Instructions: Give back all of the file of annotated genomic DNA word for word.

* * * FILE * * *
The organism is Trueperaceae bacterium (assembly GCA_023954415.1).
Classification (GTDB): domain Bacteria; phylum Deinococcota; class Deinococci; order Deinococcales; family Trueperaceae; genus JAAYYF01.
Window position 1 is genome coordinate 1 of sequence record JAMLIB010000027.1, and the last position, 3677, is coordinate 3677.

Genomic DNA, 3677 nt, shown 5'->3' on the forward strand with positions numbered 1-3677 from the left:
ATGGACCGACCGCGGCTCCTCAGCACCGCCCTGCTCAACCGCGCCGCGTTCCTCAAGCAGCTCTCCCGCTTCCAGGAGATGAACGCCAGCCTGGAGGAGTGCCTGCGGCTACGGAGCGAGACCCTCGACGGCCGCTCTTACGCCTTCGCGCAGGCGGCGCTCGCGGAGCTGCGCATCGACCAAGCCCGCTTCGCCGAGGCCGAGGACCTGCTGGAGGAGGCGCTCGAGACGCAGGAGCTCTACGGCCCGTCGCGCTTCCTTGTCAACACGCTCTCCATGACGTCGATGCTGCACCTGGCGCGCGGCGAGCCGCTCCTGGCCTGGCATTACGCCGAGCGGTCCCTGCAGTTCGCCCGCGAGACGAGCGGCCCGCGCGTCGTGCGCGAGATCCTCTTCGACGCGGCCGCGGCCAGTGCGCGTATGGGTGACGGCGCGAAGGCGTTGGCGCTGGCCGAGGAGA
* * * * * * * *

The organism is Trueperaceae bacterium (assembly GCA_023954415.1).
Classification (GTDB): domain Bacteria; phylum Deinococcota; class Deinococci; order Deinococcales; family Trueperaceae; genus JAAYYF01.
Window position 1 is genome coordinate 1 of sequence record JAMLIB010000027.1, and the last position, 3677, is coordinate 3677.

Genomic DNA, 3677 nt, shown 5'->3' on the forward strand with positions numbered 1-3677 from the left:
ATGGACCGACCGCGGCTCCTCAGCACCGCCCTGCTCAACCGCGCCGCGTTCCTCAAGCAGCTCTCCCGCTTCCAGGAGATGAACGCCAGCCTGGAGGAGTGCCTGCGGCTACGGAGCGAGACCCTCGACGGCCGCTCTTACGCCTTCGCGCAGGCGGCGCTCGCGGAGCTGCGCATCGACCAAGCCCGCTTCGCCGAGGCCGAGGACCTGCTGGAGGAGGCGCTCGAGACGCAGGAGCTCTACGGCCCGTCGCGCTTCCTTGTCAACACGCTCTCCATGACGTCGATGCTGCACCTGGCGCGCGGCGAGCCGCTCCTGGCCTGGCATTACGCCGAGCGGTCCCTGCAGTTCGCCCGCGAGACGAGCGGCCCGCGCGTCGTGCGCGAGATCCTCTTCGACGCGGCCGCGGCCAGTGCGCGTATGGGTGACGGCGCGAAGGCGTTGGCGCTGGCCGAGGAGA